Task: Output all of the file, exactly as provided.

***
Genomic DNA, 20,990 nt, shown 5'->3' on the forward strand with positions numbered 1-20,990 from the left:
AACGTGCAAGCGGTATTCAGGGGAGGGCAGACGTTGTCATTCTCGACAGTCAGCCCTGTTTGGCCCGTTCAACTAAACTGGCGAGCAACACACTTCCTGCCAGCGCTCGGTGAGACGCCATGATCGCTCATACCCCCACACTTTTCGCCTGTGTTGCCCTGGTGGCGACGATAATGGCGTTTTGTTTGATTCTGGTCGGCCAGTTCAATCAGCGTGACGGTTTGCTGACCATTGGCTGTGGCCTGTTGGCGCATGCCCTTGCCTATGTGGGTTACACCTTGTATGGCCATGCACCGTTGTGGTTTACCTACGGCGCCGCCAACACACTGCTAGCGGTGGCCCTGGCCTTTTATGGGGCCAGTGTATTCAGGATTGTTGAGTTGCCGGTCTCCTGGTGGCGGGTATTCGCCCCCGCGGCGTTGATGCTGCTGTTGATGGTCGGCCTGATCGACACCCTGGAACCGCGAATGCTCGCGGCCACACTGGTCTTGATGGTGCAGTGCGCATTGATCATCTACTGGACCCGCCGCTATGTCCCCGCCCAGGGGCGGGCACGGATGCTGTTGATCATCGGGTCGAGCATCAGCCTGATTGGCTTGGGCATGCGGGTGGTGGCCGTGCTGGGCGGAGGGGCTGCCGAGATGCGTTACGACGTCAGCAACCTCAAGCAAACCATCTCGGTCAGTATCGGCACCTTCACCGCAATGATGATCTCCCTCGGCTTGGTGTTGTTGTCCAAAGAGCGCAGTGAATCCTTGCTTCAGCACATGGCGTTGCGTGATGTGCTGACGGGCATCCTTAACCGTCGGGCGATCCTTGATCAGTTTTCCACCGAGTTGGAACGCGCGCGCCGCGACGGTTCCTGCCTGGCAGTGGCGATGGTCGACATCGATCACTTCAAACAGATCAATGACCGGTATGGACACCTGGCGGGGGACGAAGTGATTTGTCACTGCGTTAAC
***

Genomic DNA, 20,990 nt, shown 5'->3' on the forward strand with positions numbered 1-20,990 from the left:
AACGTGCAAGCGGTATTCAGGGGAGGGCAGACGTTGTCATTCTCGACAGTCAGCCCTGTTTGGCCCGTTCAACTAAACTGGCGAGCAACACACTTCCTGCCAGCGCTCGGTGAGACGCCATGATCGCTCATACCCCCACACTTTTCGCCTGTGTTGCCCTGGTGGCGACGATAATGGCGTTTTGTTTGATTCTGGTCGGCCAGTTCAATCAGCGTGACGGTTTGCTGACCATTGGCTGTGGCCTGTTGGCGCATGCCCTTGCCTATGTGGGTTACACCTTGTATGGCCATGCACCGTTGTGGTTTACCTACGGCGCCGCCAACACACTGCTAGCGGTGGCCCTGGCCTTTTATGGGGCCAGTGTATTCAGGATTGTTGAGTTGCCGGTCTCCTGGTGGCGGGTATTCGCCCCCGCGGCGTTGATGCTGCTGTTGATGGTCGGCCTGATCGACACCCTGGAACCGCGAATGCTCGCGGCCACACTGGTCTTGATGGTGCAGTGCGCATTGATCATCTACTGGACCCGCCGCTATGTCCCCGCCCAGGGGCGGGCACGGATGCTGTTGATCATCGGGTCGAGCATCAGCCTGATTGGCTTGGGCATGCGGGTGGTGGCCGTGCTGGGCGGAGGGGCTGCCGAGATGCGTTACGACGTCAGCAACCTCAAGCAAACCATCTCGGTCAGTATCGGCACCTTCACCGCAATGATGATCTCCCTCGGCTTGGTGTTGTTGTCCAAAGAGCGCAGTGAATCCTTGCTTCAGCACATGGCGTTGCGTGATGTGCTGACGGGCATCCTTAACCGTCGGGCGATCCTTGATCAGTTTTCCACCGAGTTGGAACGCGCGCGCCGCGACGGTTCCTGCCTGGCAGTGGCGATGGTCGACATCGATCACTTCAAACAGATCAATGACCGGTATGGACACCTGGCGGGGGACGAAGTGATTTGTCACTGCGTTAAC